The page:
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The Perverse Incentive of Knowing the Truth

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  • Garcia-Martinez, Jose A.

Abstract

We show that the observation by a principal of the effectiveness of an expert‘s action could induce the expert to lie, damaging the principal. A career-minded expert receives a private-informative signal about the real state of the world, and then he takes an action that can match or not the real state. If a principal observes the consequences of this expert’s action, i.e., if the action matches or not the real state, this expert could disregard his valuable information damaging the principal: the expert plays the opposite action to that recommended by his signal and consequently decreases the probability of matching the real state. However, this expert could play the "recommended" action with positive probability if consequences are not observed. The previous literature has found that "transparency of consequence" can only improves the incentives of the expert to reveal his valuable information. The paradoxical behavior we have found can appear when the expert needs to signal with one action two different kinds of information, and there is a particular "trade-off" in the way of signaling; this "trade-off" can be affected in an unexpected way by the observation of the expert’s action consequences. In this paper, we present a simple model to capture this idea, and characterize the range of the parameters where that occurs.

Suggested Citation

  • Garcia-Martinez, Jose A., 2013. "The Perverse Incentive of Knowing the Truth," MPRA Paper 43825, University Library of Munich, Germany.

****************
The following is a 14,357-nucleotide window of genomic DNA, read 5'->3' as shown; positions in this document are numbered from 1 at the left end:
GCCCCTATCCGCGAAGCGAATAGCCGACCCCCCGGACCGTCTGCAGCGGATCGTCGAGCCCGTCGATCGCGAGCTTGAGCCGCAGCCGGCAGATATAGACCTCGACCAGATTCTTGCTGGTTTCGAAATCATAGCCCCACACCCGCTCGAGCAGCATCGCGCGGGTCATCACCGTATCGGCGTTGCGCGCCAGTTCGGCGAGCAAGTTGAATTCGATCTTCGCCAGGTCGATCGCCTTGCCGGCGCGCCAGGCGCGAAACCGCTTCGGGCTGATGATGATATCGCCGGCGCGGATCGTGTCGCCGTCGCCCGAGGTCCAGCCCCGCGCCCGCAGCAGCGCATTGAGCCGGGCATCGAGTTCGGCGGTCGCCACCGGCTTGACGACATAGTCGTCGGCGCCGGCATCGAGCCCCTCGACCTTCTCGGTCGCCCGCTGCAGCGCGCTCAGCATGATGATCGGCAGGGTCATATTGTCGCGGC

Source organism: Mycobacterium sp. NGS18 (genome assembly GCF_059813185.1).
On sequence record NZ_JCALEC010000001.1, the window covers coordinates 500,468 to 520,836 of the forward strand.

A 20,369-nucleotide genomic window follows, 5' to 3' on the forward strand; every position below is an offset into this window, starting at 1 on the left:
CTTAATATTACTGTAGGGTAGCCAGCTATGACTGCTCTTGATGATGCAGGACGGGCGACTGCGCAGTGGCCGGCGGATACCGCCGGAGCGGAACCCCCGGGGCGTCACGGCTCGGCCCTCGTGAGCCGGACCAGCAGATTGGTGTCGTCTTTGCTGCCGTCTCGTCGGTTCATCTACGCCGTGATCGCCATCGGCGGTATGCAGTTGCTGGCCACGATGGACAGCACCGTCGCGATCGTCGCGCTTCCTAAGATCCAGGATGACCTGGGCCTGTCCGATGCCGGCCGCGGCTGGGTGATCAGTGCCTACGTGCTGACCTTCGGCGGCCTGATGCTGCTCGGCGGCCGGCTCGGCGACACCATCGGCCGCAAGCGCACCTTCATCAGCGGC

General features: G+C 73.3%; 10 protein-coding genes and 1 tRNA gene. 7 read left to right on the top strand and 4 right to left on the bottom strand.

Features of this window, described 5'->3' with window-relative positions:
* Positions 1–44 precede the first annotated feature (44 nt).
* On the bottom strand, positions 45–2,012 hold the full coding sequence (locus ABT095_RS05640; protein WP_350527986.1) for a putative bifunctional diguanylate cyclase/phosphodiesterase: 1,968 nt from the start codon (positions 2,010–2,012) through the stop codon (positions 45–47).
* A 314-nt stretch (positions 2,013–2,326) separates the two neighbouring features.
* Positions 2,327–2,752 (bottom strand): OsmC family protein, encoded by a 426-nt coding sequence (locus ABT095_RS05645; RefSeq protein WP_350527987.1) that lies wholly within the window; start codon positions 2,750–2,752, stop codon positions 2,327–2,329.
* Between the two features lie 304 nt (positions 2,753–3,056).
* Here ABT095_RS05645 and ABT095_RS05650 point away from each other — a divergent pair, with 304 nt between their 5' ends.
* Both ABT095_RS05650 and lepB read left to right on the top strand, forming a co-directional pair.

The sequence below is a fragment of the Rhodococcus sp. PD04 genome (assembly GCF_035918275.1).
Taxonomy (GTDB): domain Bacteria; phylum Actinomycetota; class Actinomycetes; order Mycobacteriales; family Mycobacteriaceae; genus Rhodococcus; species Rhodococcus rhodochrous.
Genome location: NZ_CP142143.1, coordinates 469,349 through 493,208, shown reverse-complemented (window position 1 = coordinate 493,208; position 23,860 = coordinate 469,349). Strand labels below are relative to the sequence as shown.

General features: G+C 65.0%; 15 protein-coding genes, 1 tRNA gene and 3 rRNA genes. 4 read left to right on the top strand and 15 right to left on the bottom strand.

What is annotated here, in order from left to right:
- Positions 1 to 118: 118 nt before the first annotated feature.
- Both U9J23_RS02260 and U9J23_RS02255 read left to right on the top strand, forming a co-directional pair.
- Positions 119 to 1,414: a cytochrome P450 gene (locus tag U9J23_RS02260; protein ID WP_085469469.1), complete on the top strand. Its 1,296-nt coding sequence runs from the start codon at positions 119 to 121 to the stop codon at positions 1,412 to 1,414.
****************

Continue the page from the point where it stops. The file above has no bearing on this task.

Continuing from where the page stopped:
• Handle: RePEc:pra:mprapa:43825
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    References listed on IDEAS

    as
    1. Andrea Prat, 2005. "The Wrong Kind of Transparency," American Economic Review, American Economic Association, vol. 95(3), pages 862-877, June.
    2. Stephen Morris, 2001. "Political Correctness," Journal of Political Economy, University of Chicago Press, vol. 109(2), pages 231-265, April.
    3. Mathias Dewatripont & Ian Jewitt & Jean Tirole, 1999. "The Economics of Career Concerns, Part I: Comparing Information Structures," Review of Economic Studies, Oxford University Press, vol. 66(1), pages 183-198.
    4. Bengt Holmström, 1999. "Managerial Incentive Problems: A Dynamic Perspective," Review of Economic Studies, Oxford University Press, vol. 66(1), pages 169-182.
    5. Fox, Justin & Van Weelden, Richard, 2012. "Costly transparency," Journal of Public Economics, Elsevier, vol. 96(1), pages 142-150.
    6. Mathias Dewatripont & Ian Jewitt & Jean Tirole, 1999. "The Economics of Career Concerns, Part I: Comparing Information Structures," Review of Economic Studies, Oxford University Press, vol. 66(1), pages 183-198.
    7. Bengt Holmstrom, 1999. "Managerial Incentive Problems: A Dynamic Perspective," NBER Working Papers 6875, National Bureau of Economic Research, Inc.
    Full references (including those not matched with items on IDEAS)

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    More about this item

    Keywords

    Transparency; Principal-Agent; Reputation;
    All these keywords.

    JEL classification:

    • D82 - Microeconomics - - Information, Knowledge, and Uncertainty - - - Asymmetric and Private Information; Mechanism Design
    • C72 - Mathematical and Quantitative Methods - - Game Theory and Bargaining Theory - - - Noncooperative Games

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